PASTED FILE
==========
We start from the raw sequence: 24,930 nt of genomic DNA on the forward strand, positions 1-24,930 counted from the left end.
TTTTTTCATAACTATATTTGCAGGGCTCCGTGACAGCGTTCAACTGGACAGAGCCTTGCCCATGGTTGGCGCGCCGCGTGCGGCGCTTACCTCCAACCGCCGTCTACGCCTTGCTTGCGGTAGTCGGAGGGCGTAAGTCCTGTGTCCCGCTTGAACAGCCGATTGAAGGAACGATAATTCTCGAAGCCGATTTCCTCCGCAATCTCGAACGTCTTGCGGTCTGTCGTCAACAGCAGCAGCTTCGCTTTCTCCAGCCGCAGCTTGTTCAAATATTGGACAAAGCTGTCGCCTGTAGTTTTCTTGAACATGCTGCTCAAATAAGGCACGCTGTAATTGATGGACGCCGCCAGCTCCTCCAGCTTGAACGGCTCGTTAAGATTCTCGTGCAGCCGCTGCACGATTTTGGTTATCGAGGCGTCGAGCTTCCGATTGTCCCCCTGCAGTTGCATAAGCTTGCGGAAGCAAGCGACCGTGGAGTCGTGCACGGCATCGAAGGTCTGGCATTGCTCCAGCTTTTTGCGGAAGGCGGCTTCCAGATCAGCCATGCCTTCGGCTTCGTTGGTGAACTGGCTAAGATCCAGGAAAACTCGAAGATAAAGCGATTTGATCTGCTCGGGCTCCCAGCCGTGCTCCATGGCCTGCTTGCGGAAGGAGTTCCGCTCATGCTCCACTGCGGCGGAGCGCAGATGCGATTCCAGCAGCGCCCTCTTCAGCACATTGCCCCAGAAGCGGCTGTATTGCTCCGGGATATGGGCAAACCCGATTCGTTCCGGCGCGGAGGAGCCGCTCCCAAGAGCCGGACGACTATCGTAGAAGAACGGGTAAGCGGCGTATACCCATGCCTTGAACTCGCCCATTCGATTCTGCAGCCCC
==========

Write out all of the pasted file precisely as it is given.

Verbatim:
We start from the raw sequence: 24,930 nt of genomic DNA on the forward strand, positions 1-24,930 counted from the left end.
TTTTTTCATAACTATATTTGCAGGGCTCCGTGACAGCGTTCAACTGGACAGAGCCTTGCCCATGGTTGGCGCGCCGCGTGCGGCGCTTACCTCCAACCGCCGTCTACGCCTTGCTTGCGGTAGTCGGAGGGCGTAAGTCCTGTGTCCCGCTTGAACAGCCGATTGAAGGAACGATAATTCTCGAAGCCGATTTCCTCCGCAATCTCGAACGTCTTGCGGTCTGTCGTCAACAGCAGCAGCTTCGCTTTCTCCAGCCGCAGCTTGTTCAAATATTGGACAAAGCTGTCGCCTGTAGTTTTCTTGAACATGCTGCTCAAATAAGGCACGCTGTAATTGATGGACGCCGCCAGCTCCTCCAGCTTGAACGGCTCGTTAAGATTCTCGTGCAGCCGCTGCACGATTTTGGTTATCGAGGCGTCGAGCTTCCGATTGTCCCCCTGCAGTTGCATAAGCTTGCGGAAGCAAGCGACCGTGGAGTCGTGCACGGCATCGAAGGTCTGGCATTGCTCCAGCTTTTTGCGGAAGGCGGCTTCCAGATCAGCCATGCCTTCGGCTTCGTTGGTGAACTGGCTAAGATCCAGGAAAACTCGAAGATAAAGCGATTTGATCTGCTCGGGCTCCCAGCCGTGCTCCATGGCCTGCTTGCGGAAGGAGTTCCGCTCATGCTCCACTGCGGCGGAGCGCAGATGCGATTCCAGCAGCGCCCTCTTCAGCACATTGCCCCAGAAGCGGCTGTATTGCTCCGGGATATGGGCAAACCCGATTCGTTCCGGCGCGGAGGAGCCGCTCCCAAGAGCCGGACGACTATCGTAGAAGAACGGGTAAGCGGCGTATACCCATGCCTTGAACTCGCCCATTCGATTCTGCAGCCCC